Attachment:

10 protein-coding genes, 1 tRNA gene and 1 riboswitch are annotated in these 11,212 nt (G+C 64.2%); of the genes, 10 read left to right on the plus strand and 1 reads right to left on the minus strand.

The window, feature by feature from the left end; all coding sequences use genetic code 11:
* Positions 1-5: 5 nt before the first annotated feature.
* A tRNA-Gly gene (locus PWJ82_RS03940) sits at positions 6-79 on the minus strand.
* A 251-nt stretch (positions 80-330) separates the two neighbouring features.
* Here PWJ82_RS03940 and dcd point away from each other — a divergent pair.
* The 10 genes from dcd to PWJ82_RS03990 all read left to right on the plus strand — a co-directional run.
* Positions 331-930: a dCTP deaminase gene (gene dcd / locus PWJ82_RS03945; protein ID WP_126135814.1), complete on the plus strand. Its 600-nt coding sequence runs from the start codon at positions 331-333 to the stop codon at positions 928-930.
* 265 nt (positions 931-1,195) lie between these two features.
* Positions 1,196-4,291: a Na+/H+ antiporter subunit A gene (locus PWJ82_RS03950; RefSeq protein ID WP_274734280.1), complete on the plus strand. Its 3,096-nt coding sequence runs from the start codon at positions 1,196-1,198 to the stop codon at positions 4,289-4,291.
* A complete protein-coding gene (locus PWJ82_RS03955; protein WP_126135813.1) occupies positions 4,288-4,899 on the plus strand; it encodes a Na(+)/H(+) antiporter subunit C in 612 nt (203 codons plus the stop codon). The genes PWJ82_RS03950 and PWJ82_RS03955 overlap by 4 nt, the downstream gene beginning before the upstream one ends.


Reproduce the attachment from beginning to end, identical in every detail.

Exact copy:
10 protein-coding genes, 1 tRNA gene and 1 riboswitch are annotated in these 11,212 nt (G+C 64.2%); of the genes, 10 read left to right on the plus strand and 1 reads right to left on the minus strand.

The window, feature by feature from the left end; all coding sequences use genetic code 11:
* Positions 1-5: 5 nt before the first annotated feature.
* A tRNA-Gly gene (locus PWJ82_RS03940) sits at positions 6-79 on the minus strand.
* A 251-nt stretch (positions 80-330) separates the two neighbouring features.
* Here PWJ82_RS03940 and dcd point away from each other — a divergent pair.
* The 10 genes from dcd to PWJ82_RS03990 all read left to right on the plus strand — a co-directional run.
* Positions 331-930: a dCTP deaminase gene (gene dcd / locus PWJ82_RS03945; protein ID WP_126135814.1), complete on the plus strand. Its 600-nt coding sequence runs from the start codon at positions 331-333 to the stop codon at positions 928-930.
* 265 nt (positions 931-1,195) lie between these two features.
* Positions 1,196-4,291: a Na+/H+ antiporter subunit A gene (locus PWJ82_RS03950; RefSeq protein ID WP_274734280.1), complete on the plus strand. Its 3,096-nt coding sequence runs from the start codon at positions 1,196-1,198 to the stop codon at positions 4,289-4,291.
* A complete protein-coding gene (locus PWJ82_RS03955; protein WP_126135813.1) occupies positions 4,288-4,899 on the plus strand; it encodes a Na(+)/H(+) antiporter subunit C in 612 nt (203 codons plus the stop codon). The genes PWJ82_RS03950 and PWJ82_RS03955 overlap by 4 nt, the downstream gene beginning before the upstream one ends.